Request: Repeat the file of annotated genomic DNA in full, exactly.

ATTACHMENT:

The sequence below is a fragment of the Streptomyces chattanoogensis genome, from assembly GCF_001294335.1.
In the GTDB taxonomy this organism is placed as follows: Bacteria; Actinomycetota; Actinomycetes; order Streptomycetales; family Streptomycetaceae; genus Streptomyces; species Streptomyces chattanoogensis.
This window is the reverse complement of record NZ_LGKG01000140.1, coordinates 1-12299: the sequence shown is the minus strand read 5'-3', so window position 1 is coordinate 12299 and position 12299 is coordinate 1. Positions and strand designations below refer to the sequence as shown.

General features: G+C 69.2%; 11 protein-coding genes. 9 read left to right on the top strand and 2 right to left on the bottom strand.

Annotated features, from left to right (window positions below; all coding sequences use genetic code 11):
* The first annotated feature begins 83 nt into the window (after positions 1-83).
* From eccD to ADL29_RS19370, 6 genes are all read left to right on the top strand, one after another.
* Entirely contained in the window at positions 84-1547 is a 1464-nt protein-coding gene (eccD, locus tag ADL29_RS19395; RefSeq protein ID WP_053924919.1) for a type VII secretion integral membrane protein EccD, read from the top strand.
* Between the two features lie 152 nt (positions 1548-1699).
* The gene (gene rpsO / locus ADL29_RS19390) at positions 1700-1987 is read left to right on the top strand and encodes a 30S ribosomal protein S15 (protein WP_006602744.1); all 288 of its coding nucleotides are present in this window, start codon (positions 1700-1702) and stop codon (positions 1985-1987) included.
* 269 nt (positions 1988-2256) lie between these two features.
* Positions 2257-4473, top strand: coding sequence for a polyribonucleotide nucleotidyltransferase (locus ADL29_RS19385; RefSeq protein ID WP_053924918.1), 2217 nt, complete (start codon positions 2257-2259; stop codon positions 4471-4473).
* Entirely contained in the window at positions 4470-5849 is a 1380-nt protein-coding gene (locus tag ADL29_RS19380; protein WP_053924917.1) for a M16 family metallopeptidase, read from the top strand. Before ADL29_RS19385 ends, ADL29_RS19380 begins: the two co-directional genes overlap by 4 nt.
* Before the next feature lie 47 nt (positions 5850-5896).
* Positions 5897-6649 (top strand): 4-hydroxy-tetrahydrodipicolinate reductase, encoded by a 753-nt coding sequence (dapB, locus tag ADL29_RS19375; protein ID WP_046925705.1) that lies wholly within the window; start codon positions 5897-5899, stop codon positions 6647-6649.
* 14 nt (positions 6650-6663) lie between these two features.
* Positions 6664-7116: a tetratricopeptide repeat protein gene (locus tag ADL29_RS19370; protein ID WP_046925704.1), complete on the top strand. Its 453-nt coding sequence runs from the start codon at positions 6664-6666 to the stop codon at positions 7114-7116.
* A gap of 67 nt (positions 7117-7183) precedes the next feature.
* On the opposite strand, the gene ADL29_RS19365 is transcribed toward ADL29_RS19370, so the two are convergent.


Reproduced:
The sequence below is a fragment of the Streptomyces chattanoogensis genome, from assembly GCF_001294335.1.
In the GTDB taxonomy this organism is placed as follows: Bacteria; Actinomycetota; Actinomycetes; order Streptomycetales; family Streptomycetaceae; genus Streptomyces; species Streptomyces chattanoogensis.
This window is the reverse complement of record NZ_LGKG01000140.1, coordinates 1-12299: the sequence shown is the minus strand read 5'-3', so window position 1 is coordinate 12299 and position 12299 is coordinate 1. Positions and strand designations below refer to the sequence as shown.

General features: G+C 69.2%; 11 protein-coding genes. 9 read left to right on the top strand and 2 right to left on the bottom strand.

Annotated features, from left to right (window positions below; all coding sequences use genetic code 11):
* The first annotated feature begins 83 nt into the window (after positions 1-83).
* From eccD to ADL29_RS19370, 6 genes are all read left to right on the top strand, one after another.
* Entirely contained in the window at positions 84-1547 is a 1464-nt protein-coding gene (eccD, locus tag ADL29_RS19395; RefSeq protein ID WP_053924919.1) for a type VII secretion integral membrane protein EccD, read from the top strand.
* Between the two features lie 152 nt (positions 1548-1699).
* The gene (gene rpsO / locus ADL29_RS19390) at positions 1700-1987 is read left to right on the top strand and encodes a 30S ribosomal protein S15 (protein WP_006602744.1); all 288 of its coding nucleotides are present in this window, start codon (positions 1700-1702) and stop codon (positions 1985-1987) included.
* 269 nt (positions 1988-2256) lie between these two features.
* Positions 2257-4473, top strand: coding sequence for a polyribonucleotide nucleotidyltransferase (locus ADL29_RS19385; RefSeq protein ID WP_053924918.1), 2217 nt, complete (start codon positions 2257-2259; stop codon positions 4471-4473).
* Entirely contained in the window at positions 4470-5849 is a 1380-nt protein-coding gene (locus tag ADL29_RS19380; protein WP_053924917.1) for a M16 family metallopeptidase, read from the top strand. Before ADL29_RS19385 ends, ADL29_RS19380 begins: the two co-directional genes overlap by 4 nt.
* Before the next feature lie 47 nt (positions 5850-5896).
* Positions 5897-6649 (top strand): 4-hydroxy-tetrahydrodipicolinate reductase, encoded by a 753-nt coding sequence (dapB, locus tag ADL29_RS19375; protein ID WP_046925705.1) that lies wholly within the window; start codon positions 5897-5899, stop codon positions 6647-6649.
* 14 nt (positions 6650-6663) lie between these two features.
* Positions 6664-7116: a tetratricopeptide repeat protein gene (locus tag ADL29_RS19370; protein ID WP_046925704.1), complete on the top strand. Its 453-nt coding sequence runs from the start codon at positions 6664-6666 to the stop codon at positions 7114-7116.
* A gap of 67 nt (positions 7117-7183) precedes the next feature.
* On the opposite strand, the gene ADL29_RS19365 is transcribed toward ADL29_RS19370, so the two are convergent.